In lieu of an abstract, here is a brief excerpt of the content:

Reviewed by:
  • Christian Magistrate and Territorial Church: Johannes Brenz and the German Reformation
  • Laurel Carrington (bio)
James E. Estes . Christian Magistrate and Territorial Church: Johannes Brenz and the German Reformation. Centre for Reformation and Renaissance Studies. 2007. 244. $21.50

James Estes's meticulous study of Johannes Brenz is a revised edition of his 1982 book, Christian Magistrate and State Church: The Reforming Career of Johannes Brenz (University of Toronto Press). In his preface he explains that since the early 1980s extensive scholarship on Brenz, new critical editions and translations of key writings (some of them Estes's work), and fresh insights have prompted him to engage in substantial rewriting, although his conclusion remains the same: that Brenz was a major contributor to the German Reformation for his development of the consistorial system, the institutional foundation for the reformed territorial church in Germany.

Johannes Brenz (1499-1570), born in the tiny free imperial city of Weil der Stadt, was like many others an admirer of Erasmian humanism who became a follower of Luther. In 1522 he became city preacher in the free imperial city of Schwäbisch Hall adjoining the duchy of Württemberg and led the reform of that city and the adjacent countryside. He also drew up a church order for Margrave George of Brandenburg-Anspach in collaboration with the city of Nürnberg, and helped Duke Ulrich of Württemburg and his son Christopher implement the Reformation in their duchy. Thus Brenz had experience collaborating with both city magistrates and territorial princes.

Estes traces the development of Brenz's thought from his early years to his mature thinking, as he encountered the challenges of bringing reformed Christianity to a complex and changing political setting. His work in Schwäbish Hall was permanently interrupted by the Augsburg Interim that followed the emperor's 1547 defeat of the Schmalkaldic League, but that work became the basis for his reform in Württemberg, where he enjoyed his most fruitful collaboration with Duke Christopher. In both the city and the duchy, Brenz's task was to design a system that allowed for oversight of the religious life of the state, under magisterial supervision.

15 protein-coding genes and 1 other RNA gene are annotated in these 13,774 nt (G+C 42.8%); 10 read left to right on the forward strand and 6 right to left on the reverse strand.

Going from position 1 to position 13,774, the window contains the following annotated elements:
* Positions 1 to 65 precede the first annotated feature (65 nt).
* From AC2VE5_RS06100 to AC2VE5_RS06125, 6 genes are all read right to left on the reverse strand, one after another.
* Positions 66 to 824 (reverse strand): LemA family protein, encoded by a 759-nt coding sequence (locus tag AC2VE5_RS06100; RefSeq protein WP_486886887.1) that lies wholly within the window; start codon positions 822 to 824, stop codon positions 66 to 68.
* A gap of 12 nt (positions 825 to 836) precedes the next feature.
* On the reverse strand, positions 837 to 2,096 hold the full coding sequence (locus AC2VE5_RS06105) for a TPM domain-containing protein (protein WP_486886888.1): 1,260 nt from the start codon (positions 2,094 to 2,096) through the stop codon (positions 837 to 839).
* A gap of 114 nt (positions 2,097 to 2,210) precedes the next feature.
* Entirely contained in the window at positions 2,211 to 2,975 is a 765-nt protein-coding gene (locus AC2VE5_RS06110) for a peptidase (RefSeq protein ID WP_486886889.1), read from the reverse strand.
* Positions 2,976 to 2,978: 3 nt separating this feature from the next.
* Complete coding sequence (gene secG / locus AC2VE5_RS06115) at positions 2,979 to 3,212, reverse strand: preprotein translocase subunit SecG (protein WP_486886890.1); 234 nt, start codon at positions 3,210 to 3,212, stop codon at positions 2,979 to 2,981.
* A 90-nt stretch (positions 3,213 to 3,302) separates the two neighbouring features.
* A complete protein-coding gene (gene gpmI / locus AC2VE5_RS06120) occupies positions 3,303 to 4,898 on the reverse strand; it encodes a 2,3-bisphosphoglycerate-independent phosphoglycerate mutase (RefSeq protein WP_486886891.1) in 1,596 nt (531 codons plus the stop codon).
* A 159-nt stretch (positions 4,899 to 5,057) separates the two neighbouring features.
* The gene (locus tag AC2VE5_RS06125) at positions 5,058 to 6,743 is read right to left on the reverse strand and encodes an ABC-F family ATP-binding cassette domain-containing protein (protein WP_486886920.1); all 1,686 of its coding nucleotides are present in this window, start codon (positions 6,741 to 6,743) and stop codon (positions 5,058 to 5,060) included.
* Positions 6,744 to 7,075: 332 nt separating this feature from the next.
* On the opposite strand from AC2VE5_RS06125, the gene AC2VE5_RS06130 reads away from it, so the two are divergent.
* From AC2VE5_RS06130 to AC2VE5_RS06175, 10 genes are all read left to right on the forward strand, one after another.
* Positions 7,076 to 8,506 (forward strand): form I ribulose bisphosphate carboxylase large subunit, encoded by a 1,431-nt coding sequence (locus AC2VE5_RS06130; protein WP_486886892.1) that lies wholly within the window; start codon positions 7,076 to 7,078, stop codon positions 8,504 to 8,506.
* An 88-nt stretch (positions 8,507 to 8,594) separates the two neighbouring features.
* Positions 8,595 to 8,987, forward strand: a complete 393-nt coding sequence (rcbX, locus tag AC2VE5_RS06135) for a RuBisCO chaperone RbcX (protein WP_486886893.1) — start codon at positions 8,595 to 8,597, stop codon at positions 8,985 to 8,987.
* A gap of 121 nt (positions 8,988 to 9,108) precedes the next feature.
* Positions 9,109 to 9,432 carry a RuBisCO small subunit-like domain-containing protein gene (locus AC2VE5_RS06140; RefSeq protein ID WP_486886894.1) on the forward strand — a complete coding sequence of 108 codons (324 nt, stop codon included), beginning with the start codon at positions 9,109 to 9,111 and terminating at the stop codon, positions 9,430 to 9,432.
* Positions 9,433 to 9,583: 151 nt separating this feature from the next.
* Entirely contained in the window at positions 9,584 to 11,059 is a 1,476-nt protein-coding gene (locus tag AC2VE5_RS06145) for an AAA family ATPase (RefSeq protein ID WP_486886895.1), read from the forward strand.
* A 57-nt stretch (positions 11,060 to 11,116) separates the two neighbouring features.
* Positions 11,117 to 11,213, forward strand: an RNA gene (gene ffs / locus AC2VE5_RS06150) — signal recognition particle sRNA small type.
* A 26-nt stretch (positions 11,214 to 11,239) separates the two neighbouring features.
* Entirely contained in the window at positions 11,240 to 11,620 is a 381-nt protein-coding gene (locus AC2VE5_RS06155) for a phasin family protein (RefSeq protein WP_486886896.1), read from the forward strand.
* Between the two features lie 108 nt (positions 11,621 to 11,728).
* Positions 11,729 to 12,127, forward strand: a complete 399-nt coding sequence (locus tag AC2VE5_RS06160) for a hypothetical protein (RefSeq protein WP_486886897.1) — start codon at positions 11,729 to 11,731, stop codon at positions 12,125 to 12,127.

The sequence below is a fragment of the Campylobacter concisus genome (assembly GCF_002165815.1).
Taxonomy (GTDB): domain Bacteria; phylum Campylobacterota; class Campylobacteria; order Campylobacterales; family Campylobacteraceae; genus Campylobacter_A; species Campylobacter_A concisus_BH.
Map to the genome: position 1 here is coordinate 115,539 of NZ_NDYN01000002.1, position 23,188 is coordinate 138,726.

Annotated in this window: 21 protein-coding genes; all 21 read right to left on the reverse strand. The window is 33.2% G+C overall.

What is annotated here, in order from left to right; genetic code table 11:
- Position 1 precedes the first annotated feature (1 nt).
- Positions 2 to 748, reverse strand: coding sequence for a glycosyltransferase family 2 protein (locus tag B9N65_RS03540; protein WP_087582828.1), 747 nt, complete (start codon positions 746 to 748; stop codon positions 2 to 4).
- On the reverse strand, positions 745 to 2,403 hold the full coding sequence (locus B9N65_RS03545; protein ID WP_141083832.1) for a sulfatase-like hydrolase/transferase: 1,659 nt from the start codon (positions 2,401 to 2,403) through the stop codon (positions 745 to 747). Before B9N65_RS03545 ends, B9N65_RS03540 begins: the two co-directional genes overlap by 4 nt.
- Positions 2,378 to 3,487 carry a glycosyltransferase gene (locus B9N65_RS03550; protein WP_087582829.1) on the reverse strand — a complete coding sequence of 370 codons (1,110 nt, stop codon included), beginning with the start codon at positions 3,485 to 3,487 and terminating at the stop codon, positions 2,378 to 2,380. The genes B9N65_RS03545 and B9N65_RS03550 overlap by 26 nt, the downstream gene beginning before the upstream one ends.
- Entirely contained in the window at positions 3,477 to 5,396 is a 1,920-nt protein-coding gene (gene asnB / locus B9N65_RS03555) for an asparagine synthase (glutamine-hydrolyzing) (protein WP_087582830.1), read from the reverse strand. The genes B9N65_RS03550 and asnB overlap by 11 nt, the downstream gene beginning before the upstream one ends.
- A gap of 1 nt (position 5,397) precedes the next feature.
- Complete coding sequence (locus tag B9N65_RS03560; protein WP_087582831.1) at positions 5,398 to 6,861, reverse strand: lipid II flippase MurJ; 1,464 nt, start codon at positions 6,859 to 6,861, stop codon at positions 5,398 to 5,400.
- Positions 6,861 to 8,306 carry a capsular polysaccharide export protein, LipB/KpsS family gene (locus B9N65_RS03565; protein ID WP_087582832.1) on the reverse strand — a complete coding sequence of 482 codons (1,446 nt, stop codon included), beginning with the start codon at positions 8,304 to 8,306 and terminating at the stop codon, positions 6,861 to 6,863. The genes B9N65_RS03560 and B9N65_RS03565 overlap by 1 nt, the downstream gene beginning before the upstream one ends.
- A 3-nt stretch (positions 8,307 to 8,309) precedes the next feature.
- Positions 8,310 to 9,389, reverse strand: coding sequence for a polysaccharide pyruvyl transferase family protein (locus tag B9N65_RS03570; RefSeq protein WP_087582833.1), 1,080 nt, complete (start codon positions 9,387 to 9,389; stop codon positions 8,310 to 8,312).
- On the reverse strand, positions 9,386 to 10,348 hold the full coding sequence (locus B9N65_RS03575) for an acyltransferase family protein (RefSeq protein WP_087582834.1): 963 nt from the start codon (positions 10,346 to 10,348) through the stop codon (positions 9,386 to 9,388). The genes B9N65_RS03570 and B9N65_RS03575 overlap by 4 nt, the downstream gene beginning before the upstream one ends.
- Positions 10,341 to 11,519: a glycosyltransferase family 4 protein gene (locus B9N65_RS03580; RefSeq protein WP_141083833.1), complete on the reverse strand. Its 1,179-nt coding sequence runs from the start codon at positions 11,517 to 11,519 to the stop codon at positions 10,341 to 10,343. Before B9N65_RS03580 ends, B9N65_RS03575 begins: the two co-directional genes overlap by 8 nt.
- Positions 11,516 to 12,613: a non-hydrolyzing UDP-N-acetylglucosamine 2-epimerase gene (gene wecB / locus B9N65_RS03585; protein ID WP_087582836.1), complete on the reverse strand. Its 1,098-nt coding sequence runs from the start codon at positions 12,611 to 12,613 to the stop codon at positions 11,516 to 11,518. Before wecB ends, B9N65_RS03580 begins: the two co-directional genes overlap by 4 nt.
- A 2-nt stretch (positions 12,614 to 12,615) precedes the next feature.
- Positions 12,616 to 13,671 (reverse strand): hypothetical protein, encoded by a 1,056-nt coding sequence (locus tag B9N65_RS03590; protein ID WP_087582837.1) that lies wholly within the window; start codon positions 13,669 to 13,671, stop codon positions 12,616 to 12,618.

A major question facing adherents of the Reformation thus was the relationship between the church and secular authority. Biblical teaching reflects a world in which rulers were pagan; Paul in Romans 13 urges submission to such rulers, whose role is to maintain the peace by punishing those who offend against it. Because Protestant reformers relied on secular rulers to support the introduction of reformed preaching and worship in their territories, they strove to develop an expanded role for secular authority that was simultaneously true to scripture and appropriate for their circumstances. The early Brenz argued that secular rulers' enforcement of true doctrine and worship was consistent with their [End Page 359] duty to keep the peace, since false doctrine and blasphemous distortions of the sacraments such as the mass endangered public order. In later years, Brenz dropped this argument in favour of an enhanced understanding of a ruler's mandate to exercise a sacred trust, which included the spiritual as well as physical welfare of the people. The result was the Christian magistrate and territorial church.

The institutional basis for such a church was an elaborate blend of clergy and lay authorities working together to supervise parishes through regular visitation. The committee to which the visitors reported was itself responsible to the consistory, an administrative body that was in charge of clerical appointments as well as financial support for the church. The consistory in turn was responsible to the magistrate. Brenz's hope was that the system would provide for doctrinal and liturgical consistency, as well as uphold the morality of the laity and clergy. Estes allows that he was not entirely successful, especially in enforcing laws against drunkenness, blasphemy, and sexual licence; the public was simply unwilling to support systematic discipline. Nonetheless, the consistory system remained in effect until the early twentieth century.

Brenz's career is notable for other reasons; for example, he remained true to the early Luther's demand that Christians suffer persecution rather than resist tyranny by force, a position Luther himself modified...


Additional Information

Print ISSN
pp. 359-360
Launched on MUSE
Open Access
Back To Top

This website uses cookies to ensure you get the best experience on our website. Without cookies your experience may not be seamless.